I agree with debrouxl that the MPIed polynomial selection should be included in some form in the mainline msieve. I'm tired of doing the trivial patchwork for every new major msieve revision ;)
[QUOTE]The patch makes all the MPI processes wait at a barrier when poly selection is finishing, and my experience with OpenMPI is that this is a computationally expensive operation. I suspect that's what is burning up 100% CPU. [/QUOTE] Actually looks like the problem is in MPI_Gather which is there to collect the results from all the processors and select the best after the polynomial selection is complete. I suggest we remove this stage at all making each of the MPI processes save it's own fbfile allowing the user to select the best. [QUOTE]Btw: on your 02 Dec 12 batch, we had a better poly in terms of cado Escore.[/QUOTE] Hmm, looks like CADO does better size optimization not only the root sieve. What was the original hit that produced that polynomial? And what size norm was it of after the size optimization? I wonder what msieve can do with it if we try to tune relevant parameters a bit. [QUOTE]Anyway, if we can observe a correlation between the scores in msieve and cado, then it's safe to just record a few top polynomials found by both.[/QUOTE] Tbh, I'd prefer both of the tools show the same values, it's exact science after all. 
[quote][quote]The patch makes all the MPI processes wait at a barrier when poly selection is finishing, and my experience with OpenMPI is that this is a computationally expensive operation. I suspect that's what is burning up 100% CPU.[/quote]
Actually looks like the problem is in MPI_Gather which is there to collect the results from all the processors and select the best after the polynomial selection is complete. I suggest we remove this stage at all making each of the MPI processes save it's own fbfile allowing the user to select the best.[/quote] Amusingly, that's what I had just done locally, by replacing #ifdef HAVE_MPI by #if 0 in the hunk modifying gnfs/poly/poly.c :smile: 
Did a longer run, around 11k hits in 15 hours, will update when nps "stage2_norm=1e100"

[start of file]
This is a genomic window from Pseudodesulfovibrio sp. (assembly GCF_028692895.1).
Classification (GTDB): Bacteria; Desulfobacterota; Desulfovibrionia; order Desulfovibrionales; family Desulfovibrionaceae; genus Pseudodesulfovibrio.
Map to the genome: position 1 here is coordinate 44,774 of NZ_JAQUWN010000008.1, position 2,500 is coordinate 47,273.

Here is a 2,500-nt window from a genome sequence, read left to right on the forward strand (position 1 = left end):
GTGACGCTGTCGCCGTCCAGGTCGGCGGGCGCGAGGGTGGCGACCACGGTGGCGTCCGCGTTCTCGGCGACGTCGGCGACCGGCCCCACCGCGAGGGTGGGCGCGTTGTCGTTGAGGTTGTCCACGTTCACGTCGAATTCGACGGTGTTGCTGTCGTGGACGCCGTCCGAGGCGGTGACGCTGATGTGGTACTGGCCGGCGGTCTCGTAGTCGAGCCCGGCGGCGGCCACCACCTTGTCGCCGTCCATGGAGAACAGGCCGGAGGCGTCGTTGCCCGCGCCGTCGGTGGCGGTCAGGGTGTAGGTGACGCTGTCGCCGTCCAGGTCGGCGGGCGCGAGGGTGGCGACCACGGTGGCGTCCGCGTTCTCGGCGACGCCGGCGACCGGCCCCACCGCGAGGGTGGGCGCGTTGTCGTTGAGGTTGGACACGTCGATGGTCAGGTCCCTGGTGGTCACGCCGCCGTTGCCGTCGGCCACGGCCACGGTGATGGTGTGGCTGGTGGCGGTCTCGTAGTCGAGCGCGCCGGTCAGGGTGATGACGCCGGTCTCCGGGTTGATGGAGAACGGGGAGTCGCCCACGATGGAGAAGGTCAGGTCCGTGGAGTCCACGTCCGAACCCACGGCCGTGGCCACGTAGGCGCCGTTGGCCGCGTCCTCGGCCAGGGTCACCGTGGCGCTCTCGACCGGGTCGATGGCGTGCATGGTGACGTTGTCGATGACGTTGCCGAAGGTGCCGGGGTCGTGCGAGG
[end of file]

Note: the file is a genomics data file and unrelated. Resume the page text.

will have ran. Is there an easy way to sort by field under windows? trying to do it with Librecalc/excel is doing poorly. 
Get a windows port of the unix sort utility, and then try
sort g k 11 <file> to sort in ascending numerical order based on field 11 (the last) 
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ok... so cygwin is no good.
I have value from 1.007815e+34 to 1.348243e+36 and the sort don't give me the +34 and a handfull of +35 I need. grblbl managed somehow with Librecalc, will post my hit. 11700+ hit, starting at 3e13 
[URL="http://depositfiles.com/files/tr0zv0mha"]This batch[/URL] resulted in the following best so far polynomial:
[CODE]Mon Dec 17 04:01:41 2012 R0: 5382714938488690441209883907451379700210334 Mon Dec 17 04:01:41 2012 R1: 16663482999754897882819 Mon Dec 17 04:01:41 2012 A0: 55149587676457221661976298276728946108324308303659979586785 Mon Dec 17 04:01:41 2012 A1: 2084363501398641733507654116431852917627220374513244 Mon Dec 17 04:01:41 2012 A2: 115328708937118208864934751144873150311335660 Mon Dec 17 04:01:41 2012 A3: 3417129234272571170820957161968499682 Mon Dec 17 04:01:41 2012 A4: 7825764054023217154734470955 Mon Dec 17 04:01:41 2012 A5: 1089651465313173279574 Mon Dec 17 04:01:41 2012 A6: 16940008971600 Mon Dec 17 04:01:41 2012 skew 43447739.22, size 4.643e20, alpha 11.010, combined = 2.483e19 rroots = 2 [/CODE] I'm still not sure how I've missed the 3.183e19 one, maybe that's because I take only 50100 size optimized values (with norms 1e32*e33). I'll try to restart root optimization with 1000 best size norms (probably, 1e32*e34). 
[QUOTE=poily;321737]
What was the original hit that produced that polynomial? And what size norm was it of after the size optimization? I wonder what msieve can do with it if we try to tune relevant parameters a bit. [/QUOTE] The raw polynomial is this one, [CODE] 433000028380920 9931515945117268997291 3136213832380463342922092847039625251389592 [/CODE] The size optimized polynomial in cado is, [CODE] Y1: 9931515945117268997291 Y0: 3136213832380526651668430475424366552787822 c6: 433000028380920 c5: 16561029521169279633163 c4: 267250423315714655877175299839 c3: 217372220497467849979460290451947353 c2: 818449055340804222519290511517032253432988 c1: 162909026138981074398068520700268950925476629841 c0: 139263538137801830327982923308744587295054517282499033 skew: 1619456.000 # lognorm: 78.88, alpha: 0.83 (proj: 2.31), E: 78.05, nr: 4 # MurphyE(Bf=10000000,Bg=5000000,area=1.00e+16)=3.54e20 [/CODE] 
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I had a Xeon E31230 spend: